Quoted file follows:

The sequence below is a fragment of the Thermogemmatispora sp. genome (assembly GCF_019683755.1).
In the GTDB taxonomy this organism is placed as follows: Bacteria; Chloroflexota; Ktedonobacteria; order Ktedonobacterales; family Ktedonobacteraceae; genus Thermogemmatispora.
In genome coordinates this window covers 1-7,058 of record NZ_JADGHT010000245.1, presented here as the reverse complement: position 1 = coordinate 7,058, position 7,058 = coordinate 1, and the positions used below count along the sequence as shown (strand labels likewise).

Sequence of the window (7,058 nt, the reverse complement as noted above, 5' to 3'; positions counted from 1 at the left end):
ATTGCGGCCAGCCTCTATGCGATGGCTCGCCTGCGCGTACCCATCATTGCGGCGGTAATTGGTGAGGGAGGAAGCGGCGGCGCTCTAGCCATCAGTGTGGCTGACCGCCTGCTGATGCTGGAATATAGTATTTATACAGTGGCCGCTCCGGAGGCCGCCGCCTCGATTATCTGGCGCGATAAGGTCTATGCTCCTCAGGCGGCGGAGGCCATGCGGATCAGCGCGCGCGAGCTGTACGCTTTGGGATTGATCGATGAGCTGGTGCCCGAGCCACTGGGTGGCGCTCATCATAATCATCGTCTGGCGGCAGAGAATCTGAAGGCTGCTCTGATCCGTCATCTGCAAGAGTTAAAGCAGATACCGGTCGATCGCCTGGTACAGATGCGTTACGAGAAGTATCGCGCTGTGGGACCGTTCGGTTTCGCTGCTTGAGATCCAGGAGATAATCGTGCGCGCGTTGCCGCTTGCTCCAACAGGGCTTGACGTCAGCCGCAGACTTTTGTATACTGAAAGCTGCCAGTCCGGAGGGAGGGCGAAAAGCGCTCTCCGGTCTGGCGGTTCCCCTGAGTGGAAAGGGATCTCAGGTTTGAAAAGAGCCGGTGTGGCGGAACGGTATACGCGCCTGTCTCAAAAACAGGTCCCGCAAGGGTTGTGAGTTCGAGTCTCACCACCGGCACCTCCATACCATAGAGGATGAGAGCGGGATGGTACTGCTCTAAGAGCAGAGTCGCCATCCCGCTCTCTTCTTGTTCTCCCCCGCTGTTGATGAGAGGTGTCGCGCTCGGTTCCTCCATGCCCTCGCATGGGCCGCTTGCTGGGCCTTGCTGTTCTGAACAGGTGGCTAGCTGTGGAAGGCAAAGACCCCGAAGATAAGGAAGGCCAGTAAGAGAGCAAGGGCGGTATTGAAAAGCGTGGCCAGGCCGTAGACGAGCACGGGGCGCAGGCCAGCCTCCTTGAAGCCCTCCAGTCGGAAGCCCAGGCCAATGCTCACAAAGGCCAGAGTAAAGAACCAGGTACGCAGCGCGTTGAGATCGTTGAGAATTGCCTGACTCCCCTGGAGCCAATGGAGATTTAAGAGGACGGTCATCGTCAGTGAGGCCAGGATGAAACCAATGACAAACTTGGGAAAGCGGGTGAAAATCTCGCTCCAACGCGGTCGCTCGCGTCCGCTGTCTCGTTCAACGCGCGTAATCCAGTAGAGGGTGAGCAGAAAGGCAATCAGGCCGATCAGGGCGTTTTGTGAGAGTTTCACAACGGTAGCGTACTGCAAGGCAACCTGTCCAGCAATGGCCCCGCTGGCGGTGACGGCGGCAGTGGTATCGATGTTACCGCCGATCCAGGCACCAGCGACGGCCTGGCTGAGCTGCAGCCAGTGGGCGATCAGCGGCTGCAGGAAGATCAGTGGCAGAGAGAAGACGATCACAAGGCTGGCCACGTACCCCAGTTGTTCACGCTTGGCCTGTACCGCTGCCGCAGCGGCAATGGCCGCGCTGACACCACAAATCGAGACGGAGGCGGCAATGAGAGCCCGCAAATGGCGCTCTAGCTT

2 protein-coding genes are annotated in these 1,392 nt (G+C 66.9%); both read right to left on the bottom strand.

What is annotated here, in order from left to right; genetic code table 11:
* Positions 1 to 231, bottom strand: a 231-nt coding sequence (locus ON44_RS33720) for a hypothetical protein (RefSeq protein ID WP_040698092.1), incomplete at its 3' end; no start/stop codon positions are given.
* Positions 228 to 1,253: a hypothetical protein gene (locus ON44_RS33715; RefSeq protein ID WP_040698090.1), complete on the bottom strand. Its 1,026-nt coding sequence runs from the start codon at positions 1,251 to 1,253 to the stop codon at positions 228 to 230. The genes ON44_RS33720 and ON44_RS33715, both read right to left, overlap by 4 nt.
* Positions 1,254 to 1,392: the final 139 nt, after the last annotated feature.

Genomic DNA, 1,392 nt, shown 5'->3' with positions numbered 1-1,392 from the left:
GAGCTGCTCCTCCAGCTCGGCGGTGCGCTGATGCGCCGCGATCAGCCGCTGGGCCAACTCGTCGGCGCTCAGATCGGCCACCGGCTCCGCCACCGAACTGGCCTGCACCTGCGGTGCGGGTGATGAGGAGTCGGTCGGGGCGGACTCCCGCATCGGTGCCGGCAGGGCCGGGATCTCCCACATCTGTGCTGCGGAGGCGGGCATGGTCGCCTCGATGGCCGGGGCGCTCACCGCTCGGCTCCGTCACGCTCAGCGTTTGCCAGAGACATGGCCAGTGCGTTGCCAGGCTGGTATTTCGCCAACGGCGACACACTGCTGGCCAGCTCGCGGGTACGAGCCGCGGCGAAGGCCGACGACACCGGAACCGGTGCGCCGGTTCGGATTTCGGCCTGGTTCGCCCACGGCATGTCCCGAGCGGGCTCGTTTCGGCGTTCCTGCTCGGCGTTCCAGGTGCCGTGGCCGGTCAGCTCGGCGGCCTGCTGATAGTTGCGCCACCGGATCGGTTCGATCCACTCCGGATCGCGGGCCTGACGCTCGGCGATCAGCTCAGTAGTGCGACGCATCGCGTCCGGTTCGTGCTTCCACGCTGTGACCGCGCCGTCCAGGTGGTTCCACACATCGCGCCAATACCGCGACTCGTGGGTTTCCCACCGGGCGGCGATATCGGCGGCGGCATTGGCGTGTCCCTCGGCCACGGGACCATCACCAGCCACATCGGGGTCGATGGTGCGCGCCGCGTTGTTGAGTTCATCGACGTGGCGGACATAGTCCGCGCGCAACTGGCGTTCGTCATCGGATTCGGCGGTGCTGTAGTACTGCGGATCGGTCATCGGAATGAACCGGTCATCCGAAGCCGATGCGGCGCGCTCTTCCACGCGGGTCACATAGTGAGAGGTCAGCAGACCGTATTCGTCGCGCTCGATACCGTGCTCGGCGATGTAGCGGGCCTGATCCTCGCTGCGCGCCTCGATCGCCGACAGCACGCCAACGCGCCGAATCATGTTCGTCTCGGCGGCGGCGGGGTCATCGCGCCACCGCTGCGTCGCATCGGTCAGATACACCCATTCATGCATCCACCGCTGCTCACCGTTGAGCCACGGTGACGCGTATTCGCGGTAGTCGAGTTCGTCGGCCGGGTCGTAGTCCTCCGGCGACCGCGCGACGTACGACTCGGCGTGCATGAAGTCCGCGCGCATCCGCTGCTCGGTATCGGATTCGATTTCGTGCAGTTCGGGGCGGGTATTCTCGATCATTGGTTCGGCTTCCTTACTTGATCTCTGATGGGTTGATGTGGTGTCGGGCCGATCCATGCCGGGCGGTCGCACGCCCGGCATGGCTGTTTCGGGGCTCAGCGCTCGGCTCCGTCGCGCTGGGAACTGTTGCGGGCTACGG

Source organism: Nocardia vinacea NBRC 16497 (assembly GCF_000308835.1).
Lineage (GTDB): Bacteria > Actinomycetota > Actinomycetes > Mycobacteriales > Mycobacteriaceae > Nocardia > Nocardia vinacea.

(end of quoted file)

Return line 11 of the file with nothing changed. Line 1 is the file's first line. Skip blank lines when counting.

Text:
Genomic DNA, 1,392 nt, shown 5'->3' with positions numbered 1-1,392 from the left: